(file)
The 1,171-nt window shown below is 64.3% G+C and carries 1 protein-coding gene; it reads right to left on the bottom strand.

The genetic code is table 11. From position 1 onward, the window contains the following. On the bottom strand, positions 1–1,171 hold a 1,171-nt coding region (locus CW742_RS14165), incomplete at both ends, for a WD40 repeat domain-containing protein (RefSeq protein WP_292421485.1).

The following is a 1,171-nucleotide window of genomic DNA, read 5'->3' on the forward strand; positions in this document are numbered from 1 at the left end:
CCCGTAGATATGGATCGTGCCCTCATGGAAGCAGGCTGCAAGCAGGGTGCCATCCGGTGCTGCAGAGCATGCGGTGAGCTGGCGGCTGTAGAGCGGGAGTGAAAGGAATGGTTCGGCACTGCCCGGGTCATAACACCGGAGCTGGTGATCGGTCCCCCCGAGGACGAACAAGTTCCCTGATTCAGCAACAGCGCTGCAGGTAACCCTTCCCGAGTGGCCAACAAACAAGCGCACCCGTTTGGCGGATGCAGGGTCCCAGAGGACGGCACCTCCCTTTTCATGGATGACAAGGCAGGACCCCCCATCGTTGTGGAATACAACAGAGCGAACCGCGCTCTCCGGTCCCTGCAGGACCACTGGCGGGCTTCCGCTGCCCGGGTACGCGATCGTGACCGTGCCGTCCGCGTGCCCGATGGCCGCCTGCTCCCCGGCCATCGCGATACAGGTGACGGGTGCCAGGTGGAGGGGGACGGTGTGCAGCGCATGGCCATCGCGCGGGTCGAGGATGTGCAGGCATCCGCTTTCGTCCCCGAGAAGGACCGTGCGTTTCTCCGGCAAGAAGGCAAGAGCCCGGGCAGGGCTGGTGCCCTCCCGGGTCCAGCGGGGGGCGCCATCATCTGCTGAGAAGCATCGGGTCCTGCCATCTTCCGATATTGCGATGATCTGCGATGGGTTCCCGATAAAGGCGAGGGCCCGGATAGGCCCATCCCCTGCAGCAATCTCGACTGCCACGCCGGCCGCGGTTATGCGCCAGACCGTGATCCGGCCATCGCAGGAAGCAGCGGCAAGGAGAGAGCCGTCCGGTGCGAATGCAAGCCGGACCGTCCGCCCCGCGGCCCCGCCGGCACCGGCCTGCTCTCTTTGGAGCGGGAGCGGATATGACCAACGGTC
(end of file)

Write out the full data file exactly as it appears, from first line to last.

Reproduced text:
The 1,171-nt window shown below is 64.3% G+C and carries 1 protein-coding gene; it reads right to left on the bottom strand.

The genetic code is table 11. From position 1 onward, the window contains the following. On the bottom strand, positions 1–1,171 hold a 1,171-nt coding region (locus CW742_RS14165), incomplete at both ends, for a WD40 repeat domain-containing protein (RefSeq protein WP_292421485.1).

The following is a 1,171-nucleotide window of genomic DNA, read 5'->3' on the forward strand; positions in this document are numbered from 1 at the left end:
CCCGTAGATATGGATCGTGCCCTCATGGAAGCAGGCTGCAAGCAGGGTGCCATCCGGTGCTGCAGAGCATGCGGTGAGCTGGCGGCTGTAGAGCGGGAGTGAAAGGAATGGTTCGGCACTGCCCGGGTCATAACACCGGAGCTGGTGATCGGTCCCCCCGAGGACGAACAAGTTCCCTGATTCAGCAACAGCGCTGCAGGTAACCCTTCCCGAGTGGCCAACAAACAAGCGCACCCGTTTGGCGGATGCAGGGTCCCAGAGGACGGCACCTCCCTTTTCATGGATGACAAGGCAGGACCCCCCATCGTTGTGGAATACAACAGAGCGAACCGCGCTCTCCGGTCCCTGCAGGACCACTGGCGGGCTTCCGCTGCCCGGGTACGCGATCGTGACCGTGCCGTCCGCGTGCCCGATGGCCGCCTGCTCCCCGGCCATCGCGATACAGGTGACGGGTGCCAGGTGGAGGGGGACGGTGTGCAGCGCATGGCCATCGCGCGGGTCGAGGATGTGCAGGCATCCGCTTTCGTCCCCGAGAAGGACCGTGCGTTTCTCCGGCAAGAAGGCAAGAGCCCGGGCAGGGCTGGTGCCCTCCCGGGTCCAGCGGGGGGCGCCATCATCTGCTGAGAAGCATCGGGTCCTGCCATCTTCCGATATTGCGATGATCTGCGATGGGTTCCCGATAAAGGCGAGGGCCCGGATAGGCCCATCCCCTGCAGCAATCTCGACTGCCACGCCGGCCGCGGTTATGCGCCAGACCGTGATCCGGCCATCGCAGGAAGCAGCGGCAAGGAGAGAGCCGTCCGGTGCGAATGCAAGCCGGACCGTCCGCCCCGCGGCCCCGCCGGCACCGGCCTGCTCTCTTTGGAGCGGGAGCGGATATGACCAACGGTC